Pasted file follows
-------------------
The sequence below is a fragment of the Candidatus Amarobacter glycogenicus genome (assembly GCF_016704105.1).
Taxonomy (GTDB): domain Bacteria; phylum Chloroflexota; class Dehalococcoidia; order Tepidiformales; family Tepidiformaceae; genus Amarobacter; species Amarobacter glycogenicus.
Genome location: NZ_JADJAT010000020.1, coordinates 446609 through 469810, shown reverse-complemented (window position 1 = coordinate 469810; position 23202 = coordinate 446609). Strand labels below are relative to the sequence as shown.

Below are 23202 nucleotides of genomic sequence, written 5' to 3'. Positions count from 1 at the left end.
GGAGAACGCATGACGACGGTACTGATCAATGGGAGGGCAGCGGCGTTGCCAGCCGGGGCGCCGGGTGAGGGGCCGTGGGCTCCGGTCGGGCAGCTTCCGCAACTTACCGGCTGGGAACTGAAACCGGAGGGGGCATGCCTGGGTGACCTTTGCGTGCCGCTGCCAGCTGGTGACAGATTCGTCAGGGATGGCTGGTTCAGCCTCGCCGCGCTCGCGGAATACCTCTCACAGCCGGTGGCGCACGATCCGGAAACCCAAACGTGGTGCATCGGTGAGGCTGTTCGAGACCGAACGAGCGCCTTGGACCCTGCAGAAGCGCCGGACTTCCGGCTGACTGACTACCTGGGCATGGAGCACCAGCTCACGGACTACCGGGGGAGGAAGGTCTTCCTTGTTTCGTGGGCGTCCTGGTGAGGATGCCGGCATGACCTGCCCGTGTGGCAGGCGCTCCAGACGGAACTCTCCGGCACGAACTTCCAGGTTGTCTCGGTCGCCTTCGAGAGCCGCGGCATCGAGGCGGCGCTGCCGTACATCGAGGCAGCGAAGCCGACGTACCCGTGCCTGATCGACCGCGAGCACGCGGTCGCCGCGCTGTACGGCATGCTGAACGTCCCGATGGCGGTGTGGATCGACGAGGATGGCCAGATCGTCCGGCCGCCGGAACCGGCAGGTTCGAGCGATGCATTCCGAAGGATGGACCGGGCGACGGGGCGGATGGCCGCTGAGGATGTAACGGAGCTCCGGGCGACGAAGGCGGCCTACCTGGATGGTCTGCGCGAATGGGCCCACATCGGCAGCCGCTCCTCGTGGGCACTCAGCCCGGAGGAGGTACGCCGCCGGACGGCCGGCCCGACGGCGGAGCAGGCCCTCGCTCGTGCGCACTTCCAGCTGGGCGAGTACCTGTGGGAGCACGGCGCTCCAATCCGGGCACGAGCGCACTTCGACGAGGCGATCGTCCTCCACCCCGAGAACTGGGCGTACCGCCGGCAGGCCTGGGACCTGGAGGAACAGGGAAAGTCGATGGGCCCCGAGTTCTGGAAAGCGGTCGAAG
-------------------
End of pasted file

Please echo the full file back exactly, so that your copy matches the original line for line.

The sequence below is a fragment of the Candidatus Amarobacter glycogenicus genome (assembly GCF_016704105.1).
Taxonomy (GTDB): domain Bacteria; phylum Chloroflexota; class Dehalococcoidia; order Tepidiformales; family Tepidiformaceae; genus Amarobacter; species Amarobacter glycogenicus.
Genome location: NZ_JADJAT010000020.1, coordinates 446609 through 469810, shown reverse-complemented (window position 1 = coordinate 469810; position 23202 = coordinate 446609). Strand labels below are relative to the sequence as shown.

Below are 23202 nucleotides of genomic sequence, written 5' to 3'. Positions count from 1 at the left end.
GGAGAACGCATGACGACGGTACTGATCAATGGGAGGGCAGCGGCGTTGCCAGCCGGGGCGCCGGGTGAGGGGCCGTGGGCTCCGGTCGGGCAGCTTCCGCAACTTACCGGCTGGGAACTGAAACCGGAGGGGGCATGCCTGGGTGACCTTTGCGTGCCGCTGCCAGCTGGTGACAGATTCGTCAGGGATGGCTGGTTCAGCCTCGCCGCGCTCGCGGAATACCTCTCACAGCCGGTGGCGCACGATCCGGAAACCCAAACGTGGTGCATCGGTGAGGCTGTTCGAGACCGAACGAGCGCCTTGGACCCTGCAGAAGCGCCGGACTTCCGGCTGACTGACTACCTGGGCATGGAGCACCAGCTCACGGACTACCGGGGGAGGAAGGTCTTCCTTGTTTCGTGGGCGTCCTGGTGAGGATGCCGGCATGACCTGCCCGTGTGGCAGGCGCTCCAGACGGAACTCTCCGGCACGAACTTCCAGGTTGTCTCGGTCGCCTTCGAGAGCCGCGGCATCGAGGCGGCGCTGCCGTACATCGAGGCAGCGAAGCCGACGTACCCGTGCCTGATCGACCGCGAGCACGCGGTCGCCGCGCTGTACGGCATGCTGAACGTCCCGATGGCGGTGTGGATCGACGAGGATGGCCAGATCGTCCGGCCGCCGGAACCGGCAGGTTCGAGCGATGCATTCCGAAGGATGGACCGGGCGACGGGGCGGATGGCCGCTGAGGATGTAACGGAGCTCCGGGCGACGAAGGCGGCCTACCTGGATGGTCTGCGCGAATGGGCCCACATCGGCAGCCGCTCCTCGTGGGCACTCAGCCCGGAGGAGGTACGCCGCCGGACGGCCGGCCCGACGGCGGAGCAGGCCCTCGCTCGTGCGCACTTCCAGCTGGGCGAGTACCTGTGGGAGCACGGCGCTCCAATCCGGGCACGAGCGCACTTCGACGAGGCGATCGTCCTCCACCCCGAGAACTGGGCGTACCGCCGGCAGGCCTGGGACCTGGAGGAACAGGGAAAGTCGATGGGCCCCGAGTTCTGGAAAGCGGTCGAAG